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January 19, 2006

Theatre review: Amadeus

By Charlie McBride

St. Nicholas' Collegiate Church provided an atmospheric setting last week for Kelly Colleen McMahon's production of Amadeus, Peter Shaffer's celebrated play on the life of Mozart and his ill-starred relationship with fellow-composer Antonio Salieri.

Salieri, who has risen to be Imperial court composer, is initially full of admiration for Mozart's prodigious talent. But his admiration turns to envy, then to murderous hatred as he contrasts Mozart's extravagant ingenuity with his own meagre abilities.

Salieri - who narrates much of the story - sets out to destroy Mozart and ultimately succeeds in murdering him. The play is as much about Salieri's downfall as Mozart's. Even before his murder, Mozart is already bedeviled by poverty, having fallen out of fashion with his Viennese audience. Salieri is eaten up by his abiding hatred, a passion that corrodes his soul - though even to the last he continues to recognise Mozart's genius.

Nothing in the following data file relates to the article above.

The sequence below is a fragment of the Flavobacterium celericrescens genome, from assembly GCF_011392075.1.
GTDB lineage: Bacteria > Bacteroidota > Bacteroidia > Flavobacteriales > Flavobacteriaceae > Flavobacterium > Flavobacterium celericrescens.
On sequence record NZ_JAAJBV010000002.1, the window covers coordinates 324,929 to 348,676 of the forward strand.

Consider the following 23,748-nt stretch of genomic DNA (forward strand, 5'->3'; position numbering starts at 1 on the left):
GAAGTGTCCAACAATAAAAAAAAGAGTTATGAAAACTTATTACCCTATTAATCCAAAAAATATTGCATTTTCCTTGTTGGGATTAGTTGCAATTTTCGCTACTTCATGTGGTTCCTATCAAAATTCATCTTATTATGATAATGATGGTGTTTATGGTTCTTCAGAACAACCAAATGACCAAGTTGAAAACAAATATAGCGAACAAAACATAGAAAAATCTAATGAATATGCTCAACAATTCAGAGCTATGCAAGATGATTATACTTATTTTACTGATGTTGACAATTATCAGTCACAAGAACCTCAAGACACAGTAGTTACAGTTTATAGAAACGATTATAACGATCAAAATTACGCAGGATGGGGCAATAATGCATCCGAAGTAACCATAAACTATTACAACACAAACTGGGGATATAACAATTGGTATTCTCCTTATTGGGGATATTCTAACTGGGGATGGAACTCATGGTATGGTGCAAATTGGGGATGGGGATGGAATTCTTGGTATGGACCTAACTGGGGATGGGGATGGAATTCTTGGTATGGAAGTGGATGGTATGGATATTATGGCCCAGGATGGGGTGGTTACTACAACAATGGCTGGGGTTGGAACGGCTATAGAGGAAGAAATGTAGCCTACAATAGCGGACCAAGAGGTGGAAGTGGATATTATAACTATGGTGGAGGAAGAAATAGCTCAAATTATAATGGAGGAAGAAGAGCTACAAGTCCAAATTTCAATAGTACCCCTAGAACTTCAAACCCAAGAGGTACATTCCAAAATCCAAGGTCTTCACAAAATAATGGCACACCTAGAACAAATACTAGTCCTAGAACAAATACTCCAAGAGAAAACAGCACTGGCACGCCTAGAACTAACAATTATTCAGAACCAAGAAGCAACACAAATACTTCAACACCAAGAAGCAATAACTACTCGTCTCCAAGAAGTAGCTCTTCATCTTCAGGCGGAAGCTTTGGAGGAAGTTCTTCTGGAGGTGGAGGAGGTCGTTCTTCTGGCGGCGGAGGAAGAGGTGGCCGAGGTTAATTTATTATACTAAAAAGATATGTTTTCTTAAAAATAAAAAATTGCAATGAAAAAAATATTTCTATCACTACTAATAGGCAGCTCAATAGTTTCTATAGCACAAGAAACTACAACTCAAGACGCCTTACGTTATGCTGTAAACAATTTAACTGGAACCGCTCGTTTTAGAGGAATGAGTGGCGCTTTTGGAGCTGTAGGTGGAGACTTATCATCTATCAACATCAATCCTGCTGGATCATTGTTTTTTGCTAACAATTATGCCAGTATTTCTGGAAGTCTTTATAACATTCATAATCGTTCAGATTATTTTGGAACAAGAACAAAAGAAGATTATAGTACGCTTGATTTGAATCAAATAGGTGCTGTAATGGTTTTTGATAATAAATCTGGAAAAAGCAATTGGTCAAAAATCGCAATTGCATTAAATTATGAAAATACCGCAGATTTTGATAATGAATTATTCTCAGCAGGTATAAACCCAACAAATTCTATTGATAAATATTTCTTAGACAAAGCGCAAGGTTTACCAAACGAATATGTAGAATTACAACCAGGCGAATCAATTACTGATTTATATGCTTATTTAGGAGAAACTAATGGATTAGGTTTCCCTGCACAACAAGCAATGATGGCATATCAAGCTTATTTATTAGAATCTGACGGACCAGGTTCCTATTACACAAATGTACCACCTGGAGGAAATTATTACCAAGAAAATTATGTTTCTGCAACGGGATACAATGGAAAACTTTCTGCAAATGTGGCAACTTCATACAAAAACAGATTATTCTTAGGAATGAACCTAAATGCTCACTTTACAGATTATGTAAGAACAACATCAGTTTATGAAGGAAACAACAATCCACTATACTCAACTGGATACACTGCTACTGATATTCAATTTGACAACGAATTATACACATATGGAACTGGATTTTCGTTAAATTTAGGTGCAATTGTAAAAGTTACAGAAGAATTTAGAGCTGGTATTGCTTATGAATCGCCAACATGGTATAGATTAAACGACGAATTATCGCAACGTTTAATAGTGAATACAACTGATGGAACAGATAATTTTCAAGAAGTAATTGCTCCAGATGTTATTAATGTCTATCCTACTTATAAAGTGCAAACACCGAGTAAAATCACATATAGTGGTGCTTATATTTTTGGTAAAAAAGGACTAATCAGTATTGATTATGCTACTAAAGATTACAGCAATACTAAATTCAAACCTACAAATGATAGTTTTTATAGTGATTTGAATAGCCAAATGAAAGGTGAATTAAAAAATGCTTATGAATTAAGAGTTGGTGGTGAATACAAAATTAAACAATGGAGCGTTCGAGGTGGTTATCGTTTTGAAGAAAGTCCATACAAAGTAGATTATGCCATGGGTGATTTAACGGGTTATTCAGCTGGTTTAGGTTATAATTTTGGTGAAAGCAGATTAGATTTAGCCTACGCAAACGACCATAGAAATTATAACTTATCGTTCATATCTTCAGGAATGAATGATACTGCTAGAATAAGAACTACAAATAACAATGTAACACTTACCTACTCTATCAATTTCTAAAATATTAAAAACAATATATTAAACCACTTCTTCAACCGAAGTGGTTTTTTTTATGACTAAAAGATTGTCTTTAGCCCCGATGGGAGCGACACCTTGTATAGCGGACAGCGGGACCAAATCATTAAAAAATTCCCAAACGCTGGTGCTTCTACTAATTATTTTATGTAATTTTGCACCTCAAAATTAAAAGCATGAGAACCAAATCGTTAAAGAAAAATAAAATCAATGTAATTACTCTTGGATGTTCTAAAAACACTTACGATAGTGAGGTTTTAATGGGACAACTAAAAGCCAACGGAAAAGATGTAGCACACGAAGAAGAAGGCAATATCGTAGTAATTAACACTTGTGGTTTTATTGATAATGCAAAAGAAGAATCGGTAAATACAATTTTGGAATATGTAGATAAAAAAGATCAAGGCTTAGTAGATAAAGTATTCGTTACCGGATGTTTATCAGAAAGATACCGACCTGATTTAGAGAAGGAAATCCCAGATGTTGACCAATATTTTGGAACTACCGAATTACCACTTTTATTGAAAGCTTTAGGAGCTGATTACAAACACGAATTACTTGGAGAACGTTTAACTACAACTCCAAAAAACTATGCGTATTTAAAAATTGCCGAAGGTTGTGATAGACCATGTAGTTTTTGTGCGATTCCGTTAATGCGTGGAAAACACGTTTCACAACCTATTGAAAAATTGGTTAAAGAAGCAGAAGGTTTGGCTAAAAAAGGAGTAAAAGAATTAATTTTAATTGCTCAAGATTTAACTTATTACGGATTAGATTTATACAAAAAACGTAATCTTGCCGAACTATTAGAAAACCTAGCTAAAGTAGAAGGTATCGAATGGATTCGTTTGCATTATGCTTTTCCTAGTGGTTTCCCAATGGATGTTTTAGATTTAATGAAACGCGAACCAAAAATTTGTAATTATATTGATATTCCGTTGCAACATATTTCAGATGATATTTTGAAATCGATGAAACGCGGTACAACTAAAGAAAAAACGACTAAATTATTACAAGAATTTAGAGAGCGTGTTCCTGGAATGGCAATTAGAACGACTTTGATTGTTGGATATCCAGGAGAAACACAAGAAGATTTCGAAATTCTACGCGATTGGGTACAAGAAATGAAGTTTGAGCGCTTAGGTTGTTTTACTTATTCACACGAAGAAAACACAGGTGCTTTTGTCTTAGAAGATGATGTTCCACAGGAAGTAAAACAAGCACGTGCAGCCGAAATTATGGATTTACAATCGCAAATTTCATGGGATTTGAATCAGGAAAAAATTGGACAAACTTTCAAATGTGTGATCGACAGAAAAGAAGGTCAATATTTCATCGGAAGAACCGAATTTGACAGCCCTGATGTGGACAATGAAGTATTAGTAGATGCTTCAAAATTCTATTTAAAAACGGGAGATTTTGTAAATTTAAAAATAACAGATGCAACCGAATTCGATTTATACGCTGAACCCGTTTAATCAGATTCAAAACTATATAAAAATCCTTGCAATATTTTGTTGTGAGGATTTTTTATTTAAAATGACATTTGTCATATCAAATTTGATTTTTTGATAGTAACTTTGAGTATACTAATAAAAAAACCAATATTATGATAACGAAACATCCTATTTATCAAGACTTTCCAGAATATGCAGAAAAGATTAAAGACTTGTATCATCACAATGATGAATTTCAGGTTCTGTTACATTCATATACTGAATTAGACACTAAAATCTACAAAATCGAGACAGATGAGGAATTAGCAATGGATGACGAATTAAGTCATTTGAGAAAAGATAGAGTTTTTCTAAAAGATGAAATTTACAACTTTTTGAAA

While the play was nearly half an hour late in starting, once under way Kelly Colleen McMahon gave us an inventive, fluidly paced, and engaging staging of Shaffer's script. It did suffer somewhat from the church's echoing acoustics which meant that actors' lines weren't always fully audible.

However the production benefited from strong performances by its three principals; Morgan Cooke as Mozart, Helen Gregg as his wife Constanze and, especially, Patrick Curley as Salieri. They were ably supported by Ronan McMahon, Matt Kelly, Shane McDermott, Martin Sullivan, Aileen Bradley, and Lisa Daly as assorted members of the imperial court. Praise is also due to Joan Brennan's costumes. We look forward to Ms. McMahon's next production.